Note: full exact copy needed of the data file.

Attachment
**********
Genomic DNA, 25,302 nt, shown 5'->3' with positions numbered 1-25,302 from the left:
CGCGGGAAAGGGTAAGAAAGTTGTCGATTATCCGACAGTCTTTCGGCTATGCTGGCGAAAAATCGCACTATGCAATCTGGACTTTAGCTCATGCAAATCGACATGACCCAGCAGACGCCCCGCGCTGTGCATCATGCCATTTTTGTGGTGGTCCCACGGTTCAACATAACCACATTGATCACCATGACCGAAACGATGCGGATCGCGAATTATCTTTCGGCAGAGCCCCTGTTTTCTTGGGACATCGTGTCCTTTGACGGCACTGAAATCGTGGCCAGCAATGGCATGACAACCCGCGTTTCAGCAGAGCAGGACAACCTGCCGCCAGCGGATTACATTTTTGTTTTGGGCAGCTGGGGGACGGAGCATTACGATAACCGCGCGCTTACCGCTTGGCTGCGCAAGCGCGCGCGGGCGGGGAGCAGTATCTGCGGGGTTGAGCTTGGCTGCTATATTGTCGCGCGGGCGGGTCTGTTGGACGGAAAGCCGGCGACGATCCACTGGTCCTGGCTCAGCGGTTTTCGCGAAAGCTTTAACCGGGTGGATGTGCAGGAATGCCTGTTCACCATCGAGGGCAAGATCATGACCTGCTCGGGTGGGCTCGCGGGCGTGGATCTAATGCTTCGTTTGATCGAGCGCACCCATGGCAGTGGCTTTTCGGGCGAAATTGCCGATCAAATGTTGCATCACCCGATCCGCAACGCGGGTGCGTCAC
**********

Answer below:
Genomic DNA, 25,302 nt, shown 5'->3' with positions numbered 1-25,302 from the left:
CGCGGGAAAGGGTAAGAAAGTTGTCGATTATCCGACAGTCTTTCGGCTATGCTGGCGAAAAATCGCACTATGCAATCTGGACTTTAGCTCATGCAAATCGACATGACCCAGCAGACGCCCCGCGCTGTGCATCATGCCATTTTTGTGGTGGTCCCACGGTTCAACATAACCACATTGATCACCATGACCGAAACGATGCGGATCGCGAATTATCTTTCGGCAGAGCCCCTGTTTTCTTGGGACATCGTGTCCTTTGACGGCACTGAAATCGTGGCCAGCAATGGCATGACAACCCGCGTTTCAGCAGAGCAGGACAACCTGCCGCCAGCGGATTACATTTTTGTTTTGGGCAGCTGGGGGACGGAGCATTACGATAACCGCGCGCTTACCGCTTGGCTGCGCAAGCGCGCGCGGGCGGGGAGCAGTATCTGCGGGGTTGAGCTTGGCTGCTATATTGTCGCGCGGGCGGGTCTGTTGGACGGAAAGCCGGCGACGATCCACTGGTCCTGGCTCAGCGGTTTTCGCGAAAGCTTTAACCGGGTGGATGTGCAGGAATGCCTGTTCACCATCGAGGGCAAGATCATGACCTGCTCGGGTGGGCTCGCGGGCGTGGATCTAATGCTTCGTTTGATCGAGCGCACCCATGGCAGTGGCTTTTCGGGCGAAATTGCCGATCAAATGTTGCATCACCCGATCCGCAACGCGGGTGCGTCAC